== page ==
The PCI 3.0 thing is as follows: Manufacturers consider the feature a "check box" item. Meaning almost everyone can't use it but some people have to have it. Ok. The reaosn that I am not even considering it any more is due to the fact that the only "SET" of cards that can use 3.0 are the 690's which are a $1000 a piece. So by the time the price comes down to earth or more cards speed up, years will have passed. After these years there will be all kinds of new features that I will want in my system. that means buying all kinds of new items anyway. So I am blowing off the whole PCIe 3.0 bit.

Your 750 should be way powerful enough to run your stuff.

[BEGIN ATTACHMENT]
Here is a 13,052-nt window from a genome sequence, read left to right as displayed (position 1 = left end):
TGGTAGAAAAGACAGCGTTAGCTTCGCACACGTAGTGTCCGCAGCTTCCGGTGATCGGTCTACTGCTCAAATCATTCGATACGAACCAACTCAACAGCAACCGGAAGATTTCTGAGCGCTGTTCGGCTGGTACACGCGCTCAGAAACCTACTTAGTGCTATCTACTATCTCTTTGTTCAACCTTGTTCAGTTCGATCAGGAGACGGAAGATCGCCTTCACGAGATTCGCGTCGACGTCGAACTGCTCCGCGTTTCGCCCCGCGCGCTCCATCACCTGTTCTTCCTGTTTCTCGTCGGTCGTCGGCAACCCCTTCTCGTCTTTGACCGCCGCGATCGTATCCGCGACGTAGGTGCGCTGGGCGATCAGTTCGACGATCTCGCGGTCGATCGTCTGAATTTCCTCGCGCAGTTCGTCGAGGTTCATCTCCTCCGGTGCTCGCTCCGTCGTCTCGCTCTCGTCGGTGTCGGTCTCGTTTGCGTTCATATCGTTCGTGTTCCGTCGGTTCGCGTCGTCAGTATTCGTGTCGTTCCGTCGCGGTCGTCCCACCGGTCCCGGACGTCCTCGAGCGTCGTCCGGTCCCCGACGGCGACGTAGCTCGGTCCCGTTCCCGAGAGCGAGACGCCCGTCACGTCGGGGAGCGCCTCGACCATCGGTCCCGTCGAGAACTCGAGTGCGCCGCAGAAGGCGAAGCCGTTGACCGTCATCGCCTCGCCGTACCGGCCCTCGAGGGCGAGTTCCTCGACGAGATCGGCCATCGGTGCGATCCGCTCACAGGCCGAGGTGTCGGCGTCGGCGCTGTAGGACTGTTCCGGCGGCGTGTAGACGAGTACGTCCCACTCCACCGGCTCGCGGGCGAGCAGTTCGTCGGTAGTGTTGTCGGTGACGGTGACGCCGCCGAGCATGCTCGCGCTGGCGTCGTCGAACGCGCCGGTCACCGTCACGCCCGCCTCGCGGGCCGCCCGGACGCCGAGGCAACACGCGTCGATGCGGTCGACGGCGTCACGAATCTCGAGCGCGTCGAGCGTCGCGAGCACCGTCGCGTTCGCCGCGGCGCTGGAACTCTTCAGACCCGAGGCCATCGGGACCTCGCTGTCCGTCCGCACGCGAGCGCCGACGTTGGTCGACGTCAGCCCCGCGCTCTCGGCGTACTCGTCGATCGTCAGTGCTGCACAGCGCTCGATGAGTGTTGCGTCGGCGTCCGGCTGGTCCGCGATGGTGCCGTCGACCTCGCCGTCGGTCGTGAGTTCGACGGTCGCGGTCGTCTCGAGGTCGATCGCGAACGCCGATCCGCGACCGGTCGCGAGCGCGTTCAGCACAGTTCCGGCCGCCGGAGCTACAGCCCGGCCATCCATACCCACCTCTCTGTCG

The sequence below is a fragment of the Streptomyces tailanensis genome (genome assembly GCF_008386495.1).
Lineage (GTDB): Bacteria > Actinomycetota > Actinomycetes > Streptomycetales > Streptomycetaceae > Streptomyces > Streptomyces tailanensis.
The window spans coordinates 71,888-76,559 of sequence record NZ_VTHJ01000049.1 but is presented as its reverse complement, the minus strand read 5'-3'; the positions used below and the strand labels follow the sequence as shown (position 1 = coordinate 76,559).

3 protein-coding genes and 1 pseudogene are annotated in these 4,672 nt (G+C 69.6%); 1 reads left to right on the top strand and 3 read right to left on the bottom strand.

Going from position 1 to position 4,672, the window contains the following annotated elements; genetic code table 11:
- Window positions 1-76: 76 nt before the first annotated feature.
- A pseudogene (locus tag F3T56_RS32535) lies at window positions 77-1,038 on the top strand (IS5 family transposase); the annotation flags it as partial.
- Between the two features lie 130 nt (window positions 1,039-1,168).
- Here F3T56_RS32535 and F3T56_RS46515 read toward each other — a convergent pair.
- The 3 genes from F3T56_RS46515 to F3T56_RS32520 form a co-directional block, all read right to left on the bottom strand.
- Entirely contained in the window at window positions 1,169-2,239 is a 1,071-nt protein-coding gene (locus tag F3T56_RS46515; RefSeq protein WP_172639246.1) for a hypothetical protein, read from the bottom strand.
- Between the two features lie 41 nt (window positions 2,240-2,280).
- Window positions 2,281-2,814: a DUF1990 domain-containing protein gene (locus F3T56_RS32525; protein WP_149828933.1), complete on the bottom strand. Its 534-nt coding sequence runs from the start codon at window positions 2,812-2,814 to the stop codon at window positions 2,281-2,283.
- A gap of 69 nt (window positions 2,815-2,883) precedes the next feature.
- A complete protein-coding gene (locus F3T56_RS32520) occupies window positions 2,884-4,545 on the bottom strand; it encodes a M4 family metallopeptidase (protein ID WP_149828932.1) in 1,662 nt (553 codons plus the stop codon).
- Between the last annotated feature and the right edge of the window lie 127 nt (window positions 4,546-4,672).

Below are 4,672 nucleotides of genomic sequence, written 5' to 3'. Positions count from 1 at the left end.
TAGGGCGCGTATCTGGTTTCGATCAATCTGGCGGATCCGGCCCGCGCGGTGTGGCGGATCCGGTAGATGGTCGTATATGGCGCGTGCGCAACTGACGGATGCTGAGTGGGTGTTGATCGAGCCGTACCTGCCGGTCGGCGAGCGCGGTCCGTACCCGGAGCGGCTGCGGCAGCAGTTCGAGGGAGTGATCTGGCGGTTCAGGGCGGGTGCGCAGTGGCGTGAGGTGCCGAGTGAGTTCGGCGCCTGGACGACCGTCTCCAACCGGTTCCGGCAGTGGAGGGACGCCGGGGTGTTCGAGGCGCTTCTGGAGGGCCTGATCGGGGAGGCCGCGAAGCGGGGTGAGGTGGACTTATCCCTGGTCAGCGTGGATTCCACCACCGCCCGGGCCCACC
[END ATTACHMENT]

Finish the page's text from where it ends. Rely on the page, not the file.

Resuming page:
I recomend researching an SSD. They make a world of difference.
May 22, 2012 12:20:53 PM

Thanks for the feedback every one.

voodooking said:
I am in the exact same boat as you are in and this is what I have found.

The PCI 3.0 thing is as follows: Manufacturers consider the feature a "check box" item. Meaning almost everyone can't use it but some people have to have it. Ok. The reaosn that I am not even considering it any more is due to the fact that the only "SET" of cards that can use 3.0 are the 690's which are a $1000 a piece. So by the time the price comes down to earth or more cards speed up, years will have passed. After these years there will be all kinds of new features that I will want in my system. that means buying all kinds of new items anyway. So I am blowing off the whole PCIe 3.0 bit.

Your 750 should be way powerful enough to run your stuff.

I recomend researching an SSD. They make a world of difference.


So what is your solution?
I might add a SSD later, but right now I can't blow too much money at one time. Also delaying getting a monitor that can do my new system justice.